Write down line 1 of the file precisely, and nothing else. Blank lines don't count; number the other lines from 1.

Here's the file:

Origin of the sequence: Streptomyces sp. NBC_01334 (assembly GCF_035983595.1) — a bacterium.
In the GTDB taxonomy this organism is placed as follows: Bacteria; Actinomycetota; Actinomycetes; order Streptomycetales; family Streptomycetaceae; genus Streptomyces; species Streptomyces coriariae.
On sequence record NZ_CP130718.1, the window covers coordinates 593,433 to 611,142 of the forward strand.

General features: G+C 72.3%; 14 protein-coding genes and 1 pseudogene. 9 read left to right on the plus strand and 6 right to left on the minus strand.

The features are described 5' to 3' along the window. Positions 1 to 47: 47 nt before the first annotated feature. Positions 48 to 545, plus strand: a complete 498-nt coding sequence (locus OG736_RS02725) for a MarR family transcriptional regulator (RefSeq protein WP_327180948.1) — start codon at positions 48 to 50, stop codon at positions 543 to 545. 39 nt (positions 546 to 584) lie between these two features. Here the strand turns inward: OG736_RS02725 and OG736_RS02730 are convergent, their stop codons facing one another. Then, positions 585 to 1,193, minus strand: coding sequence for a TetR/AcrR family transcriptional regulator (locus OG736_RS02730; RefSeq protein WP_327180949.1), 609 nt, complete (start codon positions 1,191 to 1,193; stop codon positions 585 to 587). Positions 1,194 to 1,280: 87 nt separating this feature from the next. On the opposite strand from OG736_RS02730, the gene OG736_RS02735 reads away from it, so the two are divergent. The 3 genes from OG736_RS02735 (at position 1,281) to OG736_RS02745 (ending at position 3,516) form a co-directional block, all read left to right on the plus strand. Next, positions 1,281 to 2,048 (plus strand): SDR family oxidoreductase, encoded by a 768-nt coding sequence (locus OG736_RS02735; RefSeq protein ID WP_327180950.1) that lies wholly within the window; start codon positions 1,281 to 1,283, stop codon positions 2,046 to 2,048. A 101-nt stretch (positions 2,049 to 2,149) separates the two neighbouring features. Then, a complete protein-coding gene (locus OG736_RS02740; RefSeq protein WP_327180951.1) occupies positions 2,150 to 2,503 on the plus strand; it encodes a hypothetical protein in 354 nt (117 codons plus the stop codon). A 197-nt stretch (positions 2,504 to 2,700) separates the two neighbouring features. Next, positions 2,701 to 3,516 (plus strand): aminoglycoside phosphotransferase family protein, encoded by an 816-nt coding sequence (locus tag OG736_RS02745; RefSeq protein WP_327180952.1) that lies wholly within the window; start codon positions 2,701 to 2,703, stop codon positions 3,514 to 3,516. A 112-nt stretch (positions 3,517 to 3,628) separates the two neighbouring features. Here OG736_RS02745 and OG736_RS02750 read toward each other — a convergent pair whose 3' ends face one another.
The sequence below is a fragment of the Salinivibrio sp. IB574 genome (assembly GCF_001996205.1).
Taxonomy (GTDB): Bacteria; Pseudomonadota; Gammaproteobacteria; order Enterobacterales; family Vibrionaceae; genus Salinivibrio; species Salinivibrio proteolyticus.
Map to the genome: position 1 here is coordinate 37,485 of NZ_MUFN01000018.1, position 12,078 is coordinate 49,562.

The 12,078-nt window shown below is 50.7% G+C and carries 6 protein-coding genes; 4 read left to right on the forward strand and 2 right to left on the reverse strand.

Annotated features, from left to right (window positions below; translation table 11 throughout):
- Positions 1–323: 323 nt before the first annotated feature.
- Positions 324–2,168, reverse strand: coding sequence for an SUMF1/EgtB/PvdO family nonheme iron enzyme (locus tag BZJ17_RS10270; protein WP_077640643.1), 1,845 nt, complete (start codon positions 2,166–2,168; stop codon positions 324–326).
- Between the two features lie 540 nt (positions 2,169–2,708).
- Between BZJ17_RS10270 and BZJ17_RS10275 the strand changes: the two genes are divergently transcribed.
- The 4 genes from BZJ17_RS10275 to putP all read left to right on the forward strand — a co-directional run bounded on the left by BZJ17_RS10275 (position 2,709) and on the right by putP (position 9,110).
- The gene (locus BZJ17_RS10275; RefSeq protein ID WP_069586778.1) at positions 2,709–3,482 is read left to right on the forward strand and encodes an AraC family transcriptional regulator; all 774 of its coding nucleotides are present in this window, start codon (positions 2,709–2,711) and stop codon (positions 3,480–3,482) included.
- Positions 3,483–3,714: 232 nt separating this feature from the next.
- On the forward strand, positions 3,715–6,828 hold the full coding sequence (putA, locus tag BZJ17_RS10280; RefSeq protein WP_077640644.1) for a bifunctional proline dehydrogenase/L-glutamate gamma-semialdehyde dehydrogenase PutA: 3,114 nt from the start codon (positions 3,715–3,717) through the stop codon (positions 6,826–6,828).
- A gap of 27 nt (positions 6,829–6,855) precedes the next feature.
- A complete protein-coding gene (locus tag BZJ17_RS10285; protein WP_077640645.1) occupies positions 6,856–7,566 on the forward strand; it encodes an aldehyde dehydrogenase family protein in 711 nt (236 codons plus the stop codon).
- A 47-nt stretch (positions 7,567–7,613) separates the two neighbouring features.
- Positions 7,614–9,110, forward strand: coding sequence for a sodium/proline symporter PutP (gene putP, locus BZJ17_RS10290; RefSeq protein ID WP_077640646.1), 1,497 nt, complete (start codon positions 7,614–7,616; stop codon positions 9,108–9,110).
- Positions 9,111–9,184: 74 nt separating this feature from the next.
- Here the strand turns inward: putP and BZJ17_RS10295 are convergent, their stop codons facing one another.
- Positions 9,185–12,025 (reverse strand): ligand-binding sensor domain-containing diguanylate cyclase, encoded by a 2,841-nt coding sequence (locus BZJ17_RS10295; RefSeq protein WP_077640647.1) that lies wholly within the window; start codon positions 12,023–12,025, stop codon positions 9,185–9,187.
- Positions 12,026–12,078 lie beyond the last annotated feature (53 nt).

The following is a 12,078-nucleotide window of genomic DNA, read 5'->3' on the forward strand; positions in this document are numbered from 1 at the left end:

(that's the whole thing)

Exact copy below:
Origin of the sequence: Streptomyces sp. NBC_01334 (assembly GCF_035983595.1) — a bacterium.